- See-Through Masks
During dialogue cutscenes, the character that is speaking is displayed on the screen along with a speech bubble that shows what they are saying.

Pink Pink without Mask

Top: Regular version, Bottom: Use the ZR button to make the mask transparent.

If you press the ZR button during these dialogues, the mask of the character will become transparent, allowing you to see the expressions of their eyes.
Haven’t you ever wondered what these characters really look like underneath their masks? Even if you’ve seen particular cutscenes lots of times already, watching them again with transparent masks will make them feel fresh and… uh… less masky.

You can also hide the speech bubbles by holding down the L button, and you can hide both the speech bubbles and the character by holding down the R button.

Pink without Text Pink without Pink

Top: Hide the speech bubble with the L button, Bottom: Hide the speech bubble and the character with the R button

This is a nice feature if you want to see what’s hiding behind those speech bubbles.

- Skipping the Skipping Process
If you’re playing the game for the umpteenth time, you might get slightly annoyed by having to press the + button and selecting whether you want to skip a cutscene or not. If that is the case, try pressing the + button and the ZL button at the same time. This will allow you to skip the “Skip this cutscene?” prompt.

- Failure Can Be Fun
Throughout the game, there are QTEs where you are called upon by a Wonderful One to create a Unite Morph.

Unite Gun QTE ng

They aren’t terribly hard to pull off and you get a relatively good amount of time as well, so there probably aren’t a whole lot of players who keep failing over and over again.
Which is a bit of a pity, since we’ve actually gone to great lengths to create entertaining failure scenes. If you don’t feel comfortable making your poor heroes fail on purpose, just save the world once… and then make everything go wrong on a second playthrough! You might see some unexpected sides to the characters you’ve come to know and love.

ProjectK 2013-08-02 18-34-33-69

There’s even a QTE that you have to fail 10 times before anything happens…

- The Secret of the Sound Gallery
By now, I’m sure you’re all completely smitten with that wondrous theme song “The Won-Stoppable Wonderful 100.”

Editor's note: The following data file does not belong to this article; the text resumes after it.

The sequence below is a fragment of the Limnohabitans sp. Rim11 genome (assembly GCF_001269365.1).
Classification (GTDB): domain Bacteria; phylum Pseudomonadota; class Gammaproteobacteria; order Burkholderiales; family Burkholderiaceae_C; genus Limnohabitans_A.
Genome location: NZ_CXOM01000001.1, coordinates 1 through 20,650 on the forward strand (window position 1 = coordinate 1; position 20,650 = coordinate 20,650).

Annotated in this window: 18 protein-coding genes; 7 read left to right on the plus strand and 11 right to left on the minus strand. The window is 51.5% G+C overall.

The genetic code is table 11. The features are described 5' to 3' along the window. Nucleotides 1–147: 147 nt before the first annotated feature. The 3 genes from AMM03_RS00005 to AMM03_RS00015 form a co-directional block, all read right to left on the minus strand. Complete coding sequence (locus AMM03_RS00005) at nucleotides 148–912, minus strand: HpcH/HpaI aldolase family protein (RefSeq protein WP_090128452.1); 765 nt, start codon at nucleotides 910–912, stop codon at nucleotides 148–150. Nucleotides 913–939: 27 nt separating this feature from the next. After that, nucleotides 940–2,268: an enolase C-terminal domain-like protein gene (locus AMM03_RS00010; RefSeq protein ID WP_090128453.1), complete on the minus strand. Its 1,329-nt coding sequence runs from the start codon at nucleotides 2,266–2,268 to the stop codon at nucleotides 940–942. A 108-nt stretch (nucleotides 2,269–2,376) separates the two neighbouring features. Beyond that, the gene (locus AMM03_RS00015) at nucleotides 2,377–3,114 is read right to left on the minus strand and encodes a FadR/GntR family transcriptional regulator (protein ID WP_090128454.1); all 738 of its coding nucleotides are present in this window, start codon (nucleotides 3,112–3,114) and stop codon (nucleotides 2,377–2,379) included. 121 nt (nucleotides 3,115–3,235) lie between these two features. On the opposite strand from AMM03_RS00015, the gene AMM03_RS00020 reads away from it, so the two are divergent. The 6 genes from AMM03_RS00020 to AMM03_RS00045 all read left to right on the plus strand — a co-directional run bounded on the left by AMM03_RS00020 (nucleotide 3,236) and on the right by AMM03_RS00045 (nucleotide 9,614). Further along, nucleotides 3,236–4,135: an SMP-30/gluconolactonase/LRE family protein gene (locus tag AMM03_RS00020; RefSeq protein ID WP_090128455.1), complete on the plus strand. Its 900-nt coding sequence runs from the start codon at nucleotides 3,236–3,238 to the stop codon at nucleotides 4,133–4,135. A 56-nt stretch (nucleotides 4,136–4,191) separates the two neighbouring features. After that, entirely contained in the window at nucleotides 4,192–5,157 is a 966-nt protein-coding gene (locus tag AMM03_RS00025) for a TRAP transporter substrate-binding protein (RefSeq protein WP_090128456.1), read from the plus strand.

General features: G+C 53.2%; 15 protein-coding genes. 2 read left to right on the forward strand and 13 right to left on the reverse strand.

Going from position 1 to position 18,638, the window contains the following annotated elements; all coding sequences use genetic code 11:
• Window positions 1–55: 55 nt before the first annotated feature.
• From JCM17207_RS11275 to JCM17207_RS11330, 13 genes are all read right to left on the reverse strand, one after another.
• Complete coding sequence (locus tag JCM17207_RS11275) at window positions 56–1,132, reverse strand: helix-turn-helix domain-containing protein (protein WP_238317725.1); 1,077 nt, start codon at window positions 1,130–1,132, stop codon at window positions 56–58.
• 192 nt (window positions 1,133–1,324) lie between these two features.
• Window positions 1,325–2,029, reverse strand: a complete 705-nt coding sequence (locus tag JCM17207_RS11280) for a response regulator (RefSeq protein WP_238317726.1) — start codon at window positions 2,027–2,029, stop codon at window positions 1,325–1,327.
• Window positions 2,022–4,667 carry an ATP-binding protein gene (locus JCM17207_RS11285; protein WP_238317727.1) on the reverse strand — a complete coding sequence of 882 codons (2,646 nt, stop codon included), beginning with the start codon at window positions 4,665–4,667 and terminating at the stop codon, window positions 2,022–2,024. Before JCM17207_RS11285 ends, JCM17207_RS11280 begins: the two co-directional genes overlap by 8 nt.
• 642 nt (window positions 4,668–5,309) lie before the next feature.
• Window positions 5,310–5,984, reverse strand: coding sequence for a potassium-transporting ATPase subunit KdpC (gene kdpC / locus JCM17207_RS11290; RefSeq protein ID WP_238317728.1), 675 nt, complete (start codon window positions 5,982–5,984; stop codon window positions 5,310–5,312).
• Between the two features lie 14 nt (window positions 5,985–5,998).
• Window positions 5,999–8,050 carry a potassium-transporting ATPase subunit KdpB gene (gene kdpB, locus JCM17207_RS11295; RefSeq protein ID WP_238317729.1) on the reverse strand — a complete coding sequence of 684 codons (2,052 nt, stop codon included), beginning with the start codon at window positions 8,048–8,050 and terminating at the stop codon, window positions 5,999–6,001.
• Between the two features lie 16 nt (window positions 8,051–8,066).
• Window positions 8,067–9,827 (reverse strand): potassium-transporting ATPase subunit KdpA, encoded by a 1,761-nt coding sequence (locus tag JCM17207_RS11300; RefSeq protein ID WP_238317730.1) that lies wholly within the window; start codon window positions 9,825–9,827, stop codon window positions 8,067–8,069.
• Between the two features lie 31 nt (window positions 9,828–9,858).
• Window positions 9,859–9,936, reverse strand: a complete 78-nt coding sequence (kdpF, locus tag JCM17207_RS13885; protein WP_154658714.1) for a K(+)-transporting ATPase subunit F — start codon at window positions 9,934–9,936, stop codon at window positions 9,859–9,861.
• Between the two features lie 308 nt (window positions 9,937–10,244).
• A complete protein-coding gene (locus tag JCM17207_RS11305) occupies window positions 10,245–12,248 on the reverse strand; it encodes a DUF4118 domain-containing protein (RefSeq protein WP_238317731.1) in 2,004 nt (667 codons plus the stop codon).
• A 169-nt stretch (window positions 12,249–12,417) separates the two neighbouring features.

You can listen to this song until tiny heroes start falling out of your ears in the Sound Gallery that is unlocked after completing the game, but did you know there’s a way of removing the vocals and listening to the instrumental version?

Lyrics

To do so, you only have to press the right stick button while the song is playing. Press it once to have the vocals fade out. Press it a second time to have them fade in again.
This works for both the Japanese and the English version of the song. You can also check the lyrics on the GamePad screen, so there’s nothing stopping you from singing along at the top of your voice (except for your neighbors perhaps).

Also, and this isn’t mentioned on the screen, you can pause/unpause the music by pressing the X button at any point during the track. This is perfect for those moments when you’re enjoying a long track and you get a phone call or a sudden craving for donuts.

And that’s it for today, boys and girls!
Across two separate posts, I’ve introduced some of the tips & tricks I could think of off the top of my head, but I have the feeling that there are still a lot of hidden goodies in the game that I forgot to mention… In fact, I’m quite sure about it.

At the risk of sounding like a strategy guide from the 80s: “You’ll just have to find out for yourself!”

If you’ve finished the game many times already, if you’re right in the middle the story, or even if you’re about to plunge into the battle with GEATHJERK for the first time, I hope this blog post has managed to tickle your desire for adventure a bit.

Until next time!